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Comparing five diagnostic criteria for multiple myeloma: a retrospective study of 227 cases

Abstract

Aims and background. Several diagnostic criteria for multiple myeloma are used in clinical practice, and it can be difficult to reach a diagnosis when a patient’s clinical presentation is consistent with one criterion but not with another. However, no study to date has compared the superiority of the different diagnostic criteria. The aim of this research is to compare the efficacy of five diagnostic criteria for multiple myeloma and to find the reasons for misdiagnosis of atypical multiple myeloma cases.
Methods and study design. A total of 227 multiple myeloma cases were retrospectively studied. The clinical data (including plasma cell morphology, flow cytometry, immunofixation electrophoresis, imaging information and clinical manifestations) were scrutinized and the reasons underlying the misdiagnoses analyzed.
Results. The Traditional Domestic criteria had the highest misdiagnosis rate due to the high fixed bone marrow plasma cell percentage and serum M-protein thresholds. The WHO criteria and the International Myeloma Working Group 2009 criteria exhibited relatively low misdiagnosis rates due to their lower bone marrow plasma cell percentage thresholds, flexible criteria and detailed end-organ damage descriptions. The 2003 International Myeloma Working Group criteria and the 2011 Chinese Myeloma Working Group criteria exhibited perfect performance, as each focused on monoclonal plasma cell proliferation and not on fixed bone marrow plasma cell percentage and serum M-protein thresholds.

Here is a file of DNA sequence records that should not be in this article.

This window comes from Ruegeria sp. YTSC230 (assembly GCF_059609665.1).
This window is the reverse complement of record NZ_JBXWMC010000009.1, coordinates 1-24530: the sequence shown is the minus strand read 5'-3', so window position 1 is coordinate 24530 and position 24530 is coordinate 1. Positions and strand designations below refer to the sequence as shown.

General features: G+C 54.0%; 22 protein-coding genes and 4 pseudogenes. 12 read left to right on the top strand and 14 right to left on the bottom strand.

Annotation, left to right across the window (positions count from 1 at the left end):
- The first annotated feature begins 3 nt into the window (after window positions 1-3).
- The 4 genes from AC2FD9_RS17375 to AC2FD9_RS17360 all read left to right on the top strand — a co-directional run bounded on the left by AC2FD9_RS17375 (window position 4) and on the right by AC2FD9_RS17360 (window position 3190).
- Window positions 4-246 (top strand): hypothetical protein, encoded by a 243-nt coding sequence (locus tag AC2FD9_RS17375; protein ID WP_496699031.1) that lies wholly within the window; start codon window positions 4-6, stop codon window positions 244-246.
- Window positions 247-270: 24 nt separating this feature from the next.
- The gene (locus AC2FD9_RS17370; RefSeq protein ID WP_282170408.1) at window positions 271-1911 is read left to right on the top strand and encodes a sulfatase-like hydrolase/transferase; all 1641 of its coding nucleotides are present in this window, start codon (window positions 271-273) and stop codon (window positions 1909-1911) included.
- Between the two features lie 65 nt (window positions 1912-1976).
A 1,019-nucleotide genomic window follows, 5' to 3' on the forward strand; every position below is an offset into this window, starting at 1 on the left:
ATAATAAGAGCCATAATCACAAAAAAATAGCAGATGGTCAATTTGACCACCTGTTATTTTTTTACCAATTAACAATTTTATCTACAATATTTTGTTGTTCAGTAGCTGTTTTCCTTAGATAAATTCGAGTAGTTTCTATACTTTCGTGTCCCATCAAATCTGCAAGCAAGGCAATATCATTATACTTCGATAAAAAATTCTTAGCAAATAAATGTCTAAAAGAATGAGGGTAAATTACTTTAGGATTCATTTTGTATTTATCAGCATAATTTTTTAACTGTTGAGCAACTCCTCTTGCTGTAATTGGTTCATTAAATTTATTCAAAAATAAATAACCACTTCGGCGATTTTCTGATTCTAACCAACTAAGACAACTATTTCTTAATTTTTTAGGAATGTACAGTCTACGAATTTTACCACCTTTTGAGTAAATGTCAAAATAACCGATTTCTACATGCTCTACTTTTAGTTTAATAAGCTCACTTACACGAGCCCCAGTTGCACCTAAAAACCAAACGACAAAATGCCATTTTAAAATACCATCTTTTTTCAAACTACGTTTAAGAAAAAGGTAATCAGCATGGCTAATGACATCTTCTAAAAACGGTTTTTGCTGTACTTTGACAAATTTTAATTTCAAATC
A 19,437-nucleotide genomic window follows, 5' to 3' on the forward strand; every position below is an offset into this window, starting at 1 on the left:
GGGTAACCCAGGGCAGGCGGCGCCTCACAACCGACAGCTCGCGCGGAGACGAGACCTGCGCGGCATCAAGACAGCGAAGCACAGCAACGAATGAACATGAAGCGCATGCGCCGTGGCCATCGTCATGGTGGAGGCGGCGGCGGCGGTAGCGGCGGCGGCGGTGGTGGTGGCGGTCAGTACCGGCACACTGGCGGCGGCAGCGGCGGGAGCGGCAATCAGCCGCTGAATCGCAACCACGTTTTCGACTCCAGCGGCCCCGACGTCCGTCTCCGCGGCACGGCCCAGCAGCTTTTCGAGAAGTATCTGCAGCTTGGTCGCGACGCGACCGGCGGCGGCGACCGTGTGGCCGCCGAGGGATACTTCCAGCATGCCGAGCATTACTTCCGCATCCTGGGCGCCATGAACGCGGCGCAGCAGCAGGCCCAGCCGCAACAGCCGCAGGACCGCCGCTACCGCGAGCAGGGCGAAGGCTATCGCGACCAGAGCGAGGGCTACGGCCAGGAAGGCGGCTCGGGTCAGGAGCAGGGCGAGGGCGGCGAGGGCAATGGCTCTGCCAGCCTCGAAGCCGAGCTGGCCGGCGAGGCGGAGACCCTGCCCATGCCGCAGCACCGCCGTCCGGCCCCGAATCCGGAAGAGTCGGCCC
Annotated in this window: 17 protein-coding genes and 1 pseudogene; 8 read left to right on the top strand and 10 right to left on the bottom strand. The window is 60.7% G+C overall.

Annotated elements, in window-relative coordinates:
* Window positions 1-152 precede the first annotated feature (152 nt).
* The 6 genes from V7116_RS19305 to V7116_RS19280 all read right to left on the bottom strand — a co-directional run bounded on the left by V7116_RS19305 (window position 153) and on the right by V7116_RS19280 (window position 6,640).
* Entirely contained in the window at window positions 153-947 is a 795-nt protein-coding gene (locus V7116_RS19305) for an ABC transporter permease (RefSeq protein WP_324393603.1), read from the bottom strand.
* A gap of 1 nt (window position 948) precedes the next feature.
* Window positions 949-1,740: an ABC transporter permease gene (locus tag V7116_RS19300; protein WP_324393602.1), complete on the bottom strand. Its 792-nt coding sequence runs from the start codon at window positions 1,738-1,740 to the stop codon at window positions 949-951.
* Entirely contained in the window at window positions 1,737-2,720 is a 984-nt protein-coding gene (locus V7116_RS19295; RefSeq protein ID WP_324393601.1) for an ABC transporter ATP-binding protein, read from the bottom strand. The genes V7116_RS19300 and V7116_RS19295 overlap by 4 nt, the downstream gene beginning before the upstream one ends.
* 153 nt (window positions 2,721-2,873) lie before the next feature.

Conclusions. The 2003 International Myeloma Working Group criteria and the 2011 Chinese Myeloma Working Group criteria have advantages in diagnosing early or atypical multiple myeloma cases. To avoid misdiagnosing some atypical cases of multiple myeloma, attention should be paid to evidence of monoclonal plasma cell proliferation, and flow cytometry may be a useful tool for discovering monoclonal plasma cell proliferation. Advanced imaging techniques should be used to confirm any suspected or atypical findings on metastatic bone survey.

Tumori 2014; 100(2): 207 - 213

Article Type: ORIGINAL RESEARCH ARTICLE

DOI:10.1700/1491.16417

Authors

Li Junxun, Li Juan, Tong Xiuzhen, Ouyang Juan, Zeng Bohuang, Liu Junru

Article History

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Authors

  • Junxun, Li [PubMed] [Google Scholar]
    Department of Laboratory Science, First Affiliated Hospital of Sun Yat-sen University, Guangzhou, China
  • Juan, Li [PubMed] [Google Scholar]
    Department of Hematology, First Affiliated Hospital of Sun Yat-sen University, Guangzhou, China
  • Xiuzhen, Tong [PubMed] [Google Scholar]
    Department of Laboratory Science, First Affiliated Hospital of Sun Yat-sen University, Guangzhou, China
  • Juan, Ouyang [PubMed] [Google Scholar]
    Department of Hematology, First Affiliated Hospital of Sun Yat-sen University, Guangzhou, China
  • Bohuang, Zeng [PubMed] [Google Scholar]
    Department of Laboratory Science, Guangzhou Traditional Medicine Hospital, Guangzhou, China
  • Junru, Liu [PubMed] [Google Scholar]
    Department of Laboratory Science, First Affiliated Hospital of Sun Yat-sen University, Guangzhou, China

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